Your credit utilization ratio – the percentage of your available credit that you actually use – is an important part of your credit score. Managing the balance on each card is one way of making sure that ratio stays in line. Your target is to keep that ratio below 30%. If you have a credit limit of $1000, the goal would be to limit the balance at any time to $300 and pay that off when the next payment is due. 

💡 Keeping your credit utilization rate well below 30% is even better. FICO reports that individuals with FICO scores over 785 had an average 7% credit utilization rate[4]. They used only 7% of their available credit.

Wise Credit Card Use for New Credit Card Users

Credit cards can be a great way to establish a credit record. If you don’t handle them carefully, though, you could establish a bad credit record and bury yourself in debt at the same time. If you are new to credit cards, here are some ways to start using credit cards wisely. 

6. Limit the Types of Purchase You Make

Consider using a credit card for just one or two types of purchases that are a normal part of your budget. You can pay for gas or maybe the latte you buy once or twice a week. You might pay your utility bill with a credit card and pay that off after you’ve paid rent and before the next credit card payment is due.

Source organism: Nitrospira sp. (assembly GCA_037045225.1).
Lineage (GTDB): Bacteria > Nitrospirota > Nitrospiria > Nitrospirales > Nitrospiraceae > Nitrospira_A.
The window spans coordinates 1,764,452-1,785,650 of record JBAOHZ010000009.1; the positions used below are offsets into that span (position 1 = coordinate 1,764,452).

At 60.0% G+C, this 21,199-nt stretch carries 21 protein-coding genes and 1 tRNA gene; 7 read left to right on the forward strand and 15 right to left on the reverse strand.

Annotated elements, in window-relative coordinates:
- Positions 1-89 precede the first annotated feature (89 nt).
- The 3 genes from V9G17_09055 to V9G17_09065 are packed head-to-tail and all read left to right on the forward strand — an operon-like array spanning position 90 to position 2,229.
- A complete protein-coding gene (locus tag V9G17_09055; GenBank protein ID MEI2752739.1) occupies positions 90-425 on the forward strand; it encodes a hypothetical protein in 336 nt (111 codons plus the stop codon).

💡 If you’re worried about your ability to control your spending, try this trick.

👉 Get a basic card with no annual fee. Put one or two small recurring expenses on it, like your internet bill or Netflix subscription. Set up a pull payment from your checking account, then put the card away and forget about it. The card will be active, you’ll use only a small part of your credit limit, and the payments will be made on time. That builds your credit and keeps you out of debt at the same time.

7. Use a Secured Credit Card

You can dip a toe in the water of wise credit card use by starting with a secured credit card. You’ll put down a deposit, which will become your credit limit: if you deposit $500, your credit limit will be $500. Because you have made a deposit, the issuer has little risk, so it’s relatively easy to get approved even with a limited credit record.

Secured card issuers will report your history to the credit bureaus, so these cards can be a good way to begin building credit. Because your limit is low, you’re not so likely to go deep into debt. You should still keep your credit utilization low and pay every bill on time and in full!

8. Build a Solid Credit History